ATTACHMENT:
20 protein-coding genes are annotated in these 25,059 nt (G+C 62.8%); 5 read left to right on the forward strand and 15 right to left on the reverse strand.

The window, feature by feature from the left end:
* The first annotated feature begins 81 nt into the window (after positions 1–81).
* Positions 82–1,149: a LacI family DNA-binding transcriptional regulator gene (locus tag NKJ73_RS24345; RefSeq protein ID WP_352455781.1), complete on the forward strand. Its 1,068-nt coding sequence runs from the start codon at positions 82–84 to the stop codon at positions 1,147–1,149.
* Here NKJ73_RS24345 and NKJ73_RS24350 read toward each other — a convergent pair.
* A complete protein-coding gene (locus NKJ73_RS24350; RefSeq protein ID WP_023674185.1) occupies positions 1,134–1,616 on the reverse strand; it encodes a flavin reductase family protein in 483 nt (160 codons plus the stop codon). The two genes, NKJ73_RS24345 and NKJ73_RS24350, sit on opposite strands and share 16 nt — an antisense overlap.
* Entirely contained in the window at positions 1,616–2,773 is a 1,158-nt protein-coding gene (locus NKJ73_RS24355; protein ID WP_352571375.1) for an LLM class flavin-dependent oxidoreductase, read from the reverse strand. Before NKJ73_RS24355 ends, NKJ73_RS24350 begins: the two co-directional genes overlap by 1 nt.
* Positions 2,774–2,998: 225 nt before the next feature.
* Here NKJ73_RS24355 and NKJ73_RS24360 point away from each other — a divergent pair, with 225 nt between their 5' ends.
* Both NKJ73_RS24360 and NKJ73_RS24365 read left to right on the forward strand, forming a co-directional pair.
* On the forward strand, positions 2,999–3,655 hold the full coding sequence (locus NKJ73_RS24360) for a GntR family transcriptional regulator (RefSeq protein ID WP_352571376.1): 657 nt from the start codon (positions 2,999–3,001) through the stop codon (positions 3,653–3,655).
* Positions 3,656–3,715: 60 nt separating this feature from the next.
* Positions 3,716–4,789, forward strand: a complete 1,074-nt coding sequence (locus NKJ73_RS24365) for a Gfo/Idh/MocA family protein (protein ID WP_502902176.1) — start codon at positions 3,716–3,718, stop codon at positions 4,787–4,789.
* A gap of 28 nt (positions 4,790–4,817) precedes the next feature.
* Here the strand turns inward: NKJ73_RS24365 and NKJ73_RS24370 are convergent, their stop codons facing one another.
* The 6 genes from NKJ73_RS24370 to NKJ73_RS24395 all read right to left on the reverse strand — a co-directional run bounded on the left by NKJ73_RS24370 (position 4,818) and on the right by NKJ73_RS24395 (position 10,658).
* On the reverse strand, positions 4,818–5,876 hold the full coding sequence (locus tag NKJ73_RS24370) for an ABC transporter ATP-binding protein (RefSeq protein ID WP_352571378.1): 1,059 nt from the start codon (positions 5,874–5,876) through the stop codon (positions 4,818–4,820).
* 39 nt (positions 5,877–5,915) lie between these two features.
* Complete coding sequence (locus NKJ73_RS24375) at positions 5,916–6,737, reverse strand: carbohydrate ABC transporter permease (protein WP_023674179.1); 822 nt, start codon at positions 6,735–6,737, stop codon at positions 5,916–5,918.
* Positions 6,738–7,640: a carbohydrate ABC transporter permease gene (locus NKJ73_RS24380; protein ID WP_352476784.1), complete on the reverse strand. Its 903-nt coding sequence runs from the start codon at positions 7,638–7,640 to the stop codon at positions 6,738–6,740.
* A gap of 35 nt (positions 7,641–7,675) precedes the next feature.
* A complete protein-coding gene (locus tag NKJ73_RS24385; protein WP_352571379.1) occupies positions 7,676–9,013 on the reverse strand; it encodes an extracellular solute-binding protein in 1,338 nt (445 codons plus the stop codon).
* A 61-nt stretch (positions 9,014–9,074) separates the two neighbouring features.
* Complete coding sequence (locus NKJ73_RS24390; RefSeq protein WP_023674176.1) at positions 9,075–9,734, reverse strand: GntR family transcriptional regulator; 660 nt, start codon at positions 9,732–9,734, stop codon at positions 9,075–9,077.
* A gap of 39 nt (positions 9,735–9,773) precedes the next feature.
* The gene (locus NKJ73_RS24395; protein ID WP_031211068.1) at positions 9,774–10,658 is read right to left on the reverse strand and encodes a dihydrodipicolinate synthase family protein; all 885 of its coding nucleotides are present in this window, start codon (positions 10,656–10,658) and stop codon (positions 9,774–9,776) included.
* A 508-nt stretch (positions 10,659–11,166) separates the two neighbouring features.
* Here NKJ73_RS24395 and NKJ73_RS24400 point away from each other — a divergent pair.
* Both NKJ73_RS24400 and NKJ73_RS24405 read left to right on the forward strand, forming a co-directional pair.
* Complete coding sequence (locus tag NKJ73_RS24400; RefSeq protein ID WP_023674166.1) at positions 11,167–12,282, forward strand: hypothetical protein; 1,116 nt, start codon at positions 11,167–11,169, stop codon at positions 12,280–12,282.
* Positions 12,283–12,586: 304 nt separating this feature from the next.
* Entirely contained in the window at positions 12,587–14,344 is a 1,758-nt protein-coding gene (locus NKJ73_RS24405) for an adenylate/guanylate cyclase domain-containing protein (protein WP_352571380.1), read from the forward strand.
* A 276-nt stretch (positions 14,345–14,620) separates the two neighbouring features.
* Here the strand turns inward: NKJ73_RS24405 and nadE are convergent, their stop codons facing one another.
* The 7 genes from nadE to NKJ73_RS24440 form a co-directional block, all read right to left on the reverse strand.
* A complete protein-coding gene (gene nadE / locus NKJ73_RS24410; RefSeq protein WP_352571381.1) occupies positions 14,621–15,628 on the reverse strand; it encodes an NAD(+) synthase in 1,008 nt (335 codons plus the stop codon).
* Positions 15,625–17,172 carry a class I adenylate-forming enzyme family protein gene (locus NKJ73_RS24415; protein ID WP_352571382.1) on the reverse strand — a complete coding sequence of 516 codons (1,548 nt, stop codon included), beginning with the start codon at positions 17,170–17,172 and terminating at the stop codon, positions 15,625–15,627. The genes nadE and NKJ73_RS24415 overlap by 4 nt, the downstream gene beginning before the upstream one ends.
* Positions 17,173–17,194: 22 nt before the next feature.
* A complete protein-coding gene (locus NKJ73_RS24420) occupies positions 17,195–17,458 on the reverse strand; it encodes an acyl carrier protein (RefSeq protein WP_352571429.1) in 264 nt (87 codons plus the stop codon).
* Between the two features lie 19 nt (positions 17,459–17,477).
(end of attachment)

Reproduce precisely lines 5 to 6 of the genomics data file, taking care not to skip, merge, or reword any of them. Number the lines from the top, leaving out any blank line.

* Here NKJ73_RS24345 and NKJ73_RS24350 read toward each other — a convergent pair.
* A complete protein-coding gene (locus NKJ73_RS24350; RefSeq protein ID WP_023674185.1) occupies positions 1,134–1,616 on the reverse strand; it encodes a flavin reductase family protein in 483 nt (160 codons plus the stop codon). The two genes, NKJ73_RS24345 and NKJ73_RS24350, sit on opposite strands and share 16 nt — an antisense overlap.